By Jim Shrine
Special To BioWorld Today
Aurora Biosciences Corp. and Acacia Biosciences Inc. settled their intellectual property dispute, leaving each firm with access to additional genomics tools, and their respective partners with greater freedom to operate.
The dispute was part of a larger picture, said Bruce Cohen, president and CEO of Richmond, Calif.-based Acacia.
"We think there is an issue facing our industry, which has to do with the confusion on the part of our collaborators on rights to various intellectual property," he said.
John Mendlein, general counsel and vice president of intellectual property for San Diego-based Aurora, said the area has become "very textured and complicated."
Aurora withdrew its patent infringement lawsuit against Acacia, which agreed not to challenge certain Aurora patents. Under the terms of the settlement, a cross-licensing deal provides Acacia with licenses to certain Aurora fluorescent protein technology and Aurora with access to parts of Acacia's Genome Reporter Matrix (GRM) technology.
Often, a pharmaceutical company dealing in genomics will have to get a series of licenses. Aurora's licensing and cross-licensing arrangements provide a sort of "one-stop shopping" situation for collaborators, decreasing their costs and their exposure to possible patent trouble down the road, Mendlein said.
Robert Olan, an analyst who covers Aurora in the New York offices of Hambrecht & Quist LLC, said everyone benefits from such amicable settlements: genomics companies, their collaborators and investors.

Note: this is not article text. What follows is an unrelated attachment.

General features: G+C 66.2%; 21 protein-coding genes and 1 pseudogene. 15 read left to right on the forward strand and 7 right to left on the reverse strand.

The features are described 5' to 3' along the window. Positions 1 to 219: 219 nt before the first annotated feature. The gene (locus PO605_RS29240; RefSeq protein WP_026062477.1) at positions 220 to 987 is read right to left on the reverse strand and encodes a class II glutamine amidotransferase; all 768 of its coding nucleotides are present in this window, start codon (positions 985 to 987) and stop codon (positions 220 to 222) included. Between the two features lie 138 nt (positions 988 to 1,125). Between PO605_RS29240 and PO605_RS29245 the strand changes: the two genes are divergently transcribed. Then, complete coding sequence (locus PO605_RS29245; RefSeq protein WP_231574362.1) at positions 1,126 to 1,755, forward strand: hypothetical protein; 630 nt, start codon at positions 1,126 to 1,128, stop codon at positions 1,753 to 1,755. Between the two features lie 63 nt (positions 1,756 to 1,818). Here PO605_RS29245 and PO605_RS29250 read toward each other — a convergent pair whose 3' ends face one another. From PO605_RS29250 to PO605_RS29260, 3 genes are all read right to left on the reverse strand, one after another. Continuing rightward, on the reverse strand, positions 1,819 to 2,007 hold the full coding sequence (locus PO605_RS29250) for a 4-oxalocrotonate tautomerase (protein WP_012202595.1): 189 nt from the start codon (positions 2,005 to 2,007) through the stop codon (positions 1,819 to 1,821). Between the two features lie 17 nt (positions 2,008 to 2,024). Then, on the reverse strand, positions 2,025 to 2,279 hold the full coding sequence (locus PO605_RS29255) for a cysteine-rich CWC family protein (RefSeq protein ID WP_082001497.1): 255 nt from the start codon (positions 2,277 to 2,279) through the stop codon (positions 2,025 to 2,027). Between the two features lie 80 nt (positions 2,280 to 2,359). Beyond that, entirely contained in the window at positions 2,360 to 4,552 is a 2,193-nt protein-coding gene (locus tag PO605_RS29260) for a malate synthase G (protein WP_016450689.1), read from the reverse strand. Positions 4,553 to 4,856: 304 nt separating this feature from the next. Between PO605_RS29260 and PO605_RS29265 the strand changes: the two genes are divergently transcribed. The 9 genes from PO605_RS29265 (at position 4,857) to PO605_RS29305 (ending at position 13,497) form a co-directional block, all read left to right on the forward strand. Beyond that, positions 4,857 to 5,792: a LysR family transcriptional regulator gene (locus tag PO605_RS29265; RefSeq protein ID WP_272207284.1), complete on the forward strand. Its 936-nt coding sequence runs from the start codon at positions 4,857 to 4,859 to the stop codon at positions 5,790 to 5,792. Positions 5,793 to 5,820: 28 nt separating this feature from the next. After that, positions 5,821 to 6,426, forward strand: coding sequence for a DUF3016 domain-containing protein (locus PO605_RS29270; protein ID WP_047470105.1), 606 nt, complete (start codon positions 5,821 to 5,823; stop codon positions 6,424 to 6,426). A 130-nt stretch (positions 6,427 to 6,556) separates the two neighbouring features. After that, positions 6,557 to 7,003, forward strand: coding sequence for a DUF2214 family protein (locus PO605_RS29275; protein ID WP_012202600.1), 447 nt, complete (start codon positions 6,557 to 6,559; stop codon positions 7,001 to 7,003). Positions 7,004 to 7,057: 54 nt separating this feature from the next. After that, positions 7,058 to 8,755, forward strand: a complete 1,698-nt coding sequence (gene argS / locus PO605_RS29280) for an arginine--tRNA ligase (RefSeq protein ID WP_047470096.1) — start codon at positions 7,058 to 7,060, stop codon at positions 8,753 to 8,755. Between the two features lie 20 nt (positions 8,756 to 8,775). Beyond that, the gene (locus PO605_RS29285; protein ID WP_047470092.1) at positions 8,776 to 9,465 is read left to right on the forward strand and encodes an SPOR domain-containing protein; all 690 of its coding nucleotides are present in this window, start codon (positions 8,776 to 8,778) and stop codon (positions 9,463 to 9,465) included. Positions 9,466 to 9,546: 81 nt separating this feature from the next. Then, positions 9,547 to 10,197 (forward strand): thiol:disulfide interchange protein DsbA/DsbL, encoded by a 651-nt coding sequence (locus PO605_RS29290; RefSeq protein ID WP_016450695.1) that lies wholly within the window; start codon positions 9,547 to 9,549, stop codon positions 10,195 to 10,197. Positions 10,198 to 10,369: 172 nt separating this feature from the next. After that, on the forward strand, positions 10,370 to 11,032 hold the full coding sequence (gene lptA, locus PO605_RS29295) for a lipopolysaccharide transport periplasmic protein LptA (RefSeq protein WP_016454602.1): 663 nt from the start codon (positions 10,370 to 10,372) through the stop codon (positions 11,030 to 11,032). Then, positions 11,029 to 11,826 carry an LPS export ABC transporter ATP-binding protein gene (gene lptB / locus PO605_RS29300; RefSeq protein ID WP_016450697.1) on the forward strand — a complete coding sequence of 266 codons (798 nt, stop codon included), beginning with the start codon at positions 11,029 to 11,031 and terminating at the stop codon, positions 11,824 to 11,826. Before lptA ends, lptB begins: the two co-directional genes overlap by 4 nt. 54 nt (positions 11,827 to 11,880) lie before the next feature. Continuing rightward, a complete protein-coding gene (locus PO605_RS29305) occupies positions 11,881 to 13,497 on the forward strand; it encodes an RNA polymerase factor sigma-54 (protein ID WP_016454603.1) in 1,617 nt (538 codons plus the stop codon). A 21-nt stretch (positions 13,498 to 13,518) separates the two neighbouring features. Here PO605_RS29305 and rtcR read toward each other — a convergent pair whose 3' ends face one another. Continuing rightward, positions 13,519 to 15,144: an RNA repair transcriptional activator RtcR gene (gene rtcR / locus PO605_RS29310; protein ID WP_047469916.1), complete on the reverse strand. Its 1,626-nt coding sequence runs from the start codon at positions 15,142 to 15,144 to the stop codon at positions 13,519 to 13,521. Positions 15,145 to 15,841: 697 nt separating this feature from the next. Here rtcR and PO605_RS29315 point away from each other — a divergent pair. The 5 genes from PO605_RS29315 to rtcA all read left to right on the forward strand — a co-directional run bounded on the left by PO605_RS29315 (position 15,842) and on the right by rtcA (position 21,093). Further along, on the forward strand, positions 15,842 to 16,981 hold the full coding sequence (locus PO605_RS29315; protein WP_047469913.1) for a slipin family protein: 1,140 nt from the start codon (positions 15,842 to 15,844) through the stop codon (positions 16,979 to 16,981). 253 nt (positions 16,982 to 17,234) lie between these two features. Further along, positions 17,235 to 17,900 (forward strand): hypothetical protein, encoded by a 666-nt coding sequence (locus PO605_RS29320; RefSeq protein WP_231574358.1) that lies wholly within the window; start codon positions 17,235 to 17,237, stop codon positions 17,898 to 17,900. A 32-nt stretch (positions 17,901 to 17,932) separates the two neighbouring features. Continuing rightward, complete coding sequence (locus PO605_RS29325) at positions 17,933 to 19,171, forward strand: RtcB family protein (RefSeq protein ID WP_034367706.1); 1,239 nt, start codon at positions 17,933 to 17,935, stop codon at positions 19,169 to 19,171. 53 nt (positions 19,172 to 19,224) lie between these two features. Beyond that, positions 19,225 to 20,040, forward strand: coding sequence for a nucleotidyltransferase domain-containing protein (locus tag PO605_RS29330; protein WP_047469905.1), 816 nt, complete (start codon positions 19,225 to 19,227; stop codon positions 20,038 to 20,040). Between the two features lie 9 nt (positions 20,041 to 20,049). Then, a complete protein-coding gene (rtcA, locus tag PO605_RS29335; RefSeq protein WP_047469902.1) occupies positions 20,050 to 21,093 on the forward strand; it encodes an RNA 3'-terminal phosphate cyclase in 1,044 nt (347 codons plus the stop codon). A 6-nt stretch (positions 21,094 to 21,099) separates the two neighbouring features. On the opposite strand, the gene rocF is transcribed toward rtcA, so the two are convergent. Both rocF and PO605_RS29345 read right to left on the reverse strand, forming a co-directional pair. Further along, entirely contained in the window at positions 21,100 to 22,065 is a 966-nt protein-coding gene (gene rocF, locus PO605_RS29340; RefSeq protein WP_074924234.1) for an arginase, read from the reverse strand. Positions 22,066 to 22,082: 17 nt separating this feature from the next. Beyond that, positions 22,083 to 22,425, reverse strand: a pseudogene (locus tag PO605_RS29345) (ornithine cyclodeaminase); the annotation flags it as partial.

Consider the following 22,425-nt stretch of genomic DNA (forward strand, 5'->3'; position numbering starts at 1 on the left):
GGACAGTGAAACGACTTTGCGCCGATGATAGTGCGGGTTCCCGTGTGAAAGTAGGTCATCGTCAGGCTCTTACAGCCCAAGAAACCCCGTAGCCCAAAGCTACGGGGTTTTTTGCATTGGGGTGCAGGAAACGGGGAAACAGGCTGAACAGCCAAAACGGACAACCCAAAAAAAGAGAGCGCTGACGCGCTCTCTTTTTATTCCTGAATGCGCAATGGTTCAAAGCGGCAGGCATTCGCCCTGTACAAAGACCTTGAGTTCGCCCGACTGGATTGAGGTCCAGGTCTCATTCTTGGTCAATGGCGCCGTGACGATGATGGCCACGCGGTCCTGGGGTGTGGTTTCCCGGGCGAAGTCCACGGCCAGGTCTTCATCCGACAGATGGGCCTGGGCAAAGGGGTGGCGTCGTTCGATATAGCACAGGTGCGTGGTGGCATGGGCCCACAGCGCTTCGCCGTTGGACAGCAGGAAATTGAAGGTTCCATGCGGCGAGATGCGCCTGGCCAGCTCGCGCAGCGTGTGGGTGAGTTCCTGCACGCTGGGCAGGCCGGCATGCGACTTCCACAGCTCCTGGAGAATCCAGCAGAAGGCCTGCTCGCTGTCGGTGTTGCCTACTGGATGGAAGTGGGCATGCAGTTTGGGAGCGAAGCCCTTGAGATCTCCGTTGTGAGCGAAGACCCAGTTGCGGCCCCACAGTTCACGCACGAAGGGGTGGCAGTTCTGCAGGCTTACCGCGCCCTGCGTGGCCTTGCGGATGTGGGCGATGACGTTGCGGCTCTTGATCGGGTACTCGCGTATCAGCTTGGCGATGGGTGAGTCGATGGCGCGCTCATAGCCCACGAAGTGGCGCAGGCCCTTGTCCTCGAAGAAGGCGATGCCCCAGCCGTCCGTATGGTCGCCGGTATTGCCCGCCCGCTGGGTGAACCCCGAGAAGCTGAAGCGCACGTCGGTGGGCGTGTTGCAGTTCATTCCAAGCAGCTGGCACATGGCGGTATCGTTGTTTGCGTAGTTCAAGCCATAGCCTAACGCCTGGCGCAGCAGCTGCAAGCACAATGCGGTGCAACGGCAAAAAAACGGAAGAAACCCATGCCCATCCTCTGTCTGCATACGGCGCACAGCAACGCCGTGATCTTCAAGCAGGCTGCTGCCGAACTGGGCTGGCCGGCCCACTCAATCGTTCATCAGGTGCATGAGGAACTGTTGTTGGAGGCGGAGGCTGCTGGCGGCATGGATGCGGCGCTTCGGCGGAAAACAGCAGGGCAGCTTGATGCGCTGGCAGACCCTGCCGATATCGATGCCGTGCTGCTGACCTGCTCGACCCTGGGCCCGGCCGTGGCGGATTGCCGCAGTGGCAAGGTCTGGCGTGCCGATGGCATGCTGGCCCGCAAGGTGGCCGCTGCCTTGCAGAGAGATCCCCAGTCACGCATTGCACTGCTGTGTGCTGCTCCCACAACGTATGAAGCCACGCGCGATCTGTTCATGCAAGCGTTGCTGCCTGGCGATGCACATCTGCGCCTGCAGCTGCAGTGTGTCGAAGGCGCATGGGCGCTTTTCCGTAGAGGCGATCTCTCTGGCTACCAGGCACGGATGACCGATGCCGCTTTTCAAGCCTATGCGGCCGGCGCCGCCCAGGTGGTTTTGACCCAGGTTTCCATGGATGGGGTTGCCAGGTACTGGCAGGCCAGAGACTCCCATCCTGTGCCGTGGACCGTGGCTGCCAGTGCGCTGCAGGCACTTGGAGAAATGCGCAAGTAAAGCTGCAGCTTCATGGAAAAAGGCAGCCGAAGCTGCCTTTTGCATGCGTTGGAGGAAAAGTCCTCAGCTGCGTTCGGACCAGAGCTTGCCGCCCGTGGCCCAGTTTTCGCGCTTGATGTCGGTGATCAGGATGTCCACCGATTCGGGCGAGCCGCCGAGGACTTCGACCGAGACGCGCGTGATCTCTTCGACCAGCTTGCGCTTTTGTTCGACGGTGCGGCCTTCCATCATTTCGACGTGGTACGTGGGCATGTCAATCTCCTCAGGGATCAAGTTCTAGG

"I'm not sure who would have won out if we had to handicap the eventual outcome of a lawsuit," Olan said, "but this makes it a whole lot easier for everyone involved."
The Aurora patents in question were Nos. 5,625,048 and 5,777,079, which pertain to yeast and prokaryotes and include a certain mutant green fluorescent protein (GFP), having a single mutation of serine for threonine at position 65. It was licensed from the University of California at San Diego. Acacia's patents, Nos. 5,569,588 and 5,777,888 — licensed from University of California at Berkeley — pertain to profiling in mammalian cells using the GRM technology.
The GRM technology includes three elements. One is a micro-array that measures gene expression. The second is a database of expression profiles. The third involves software tools that help in the comparison of profiles and discovery of new genes and targets.
Drug-discovery applications of Aurora's GFP technology include functional genomics, screening assays and gene profiling. GFP mutants are widely used as research tools. The issued patents are directed toward nucleic acids encoding fluorescent proteins, the proteins themselves and related fusion proteins.
In addition to the new arrangement with Acacia, Aurora has licenses to certain gene transcription assay patents from Sibia Neurosciences Inc., of La Jolla, Calif., and OSI Pharmaceuticals Inc., of Uniondale, N.Y., and to certain gene expression methods from Xenometrix Inc., of Boulder, Colo.
Timothy Rink, Aurora's chairman, president and CEO, said the firm has a policy of acquiring licenses to key technologies and avoiding "serious risk of to having infringed patented technology in the process of building a major product." *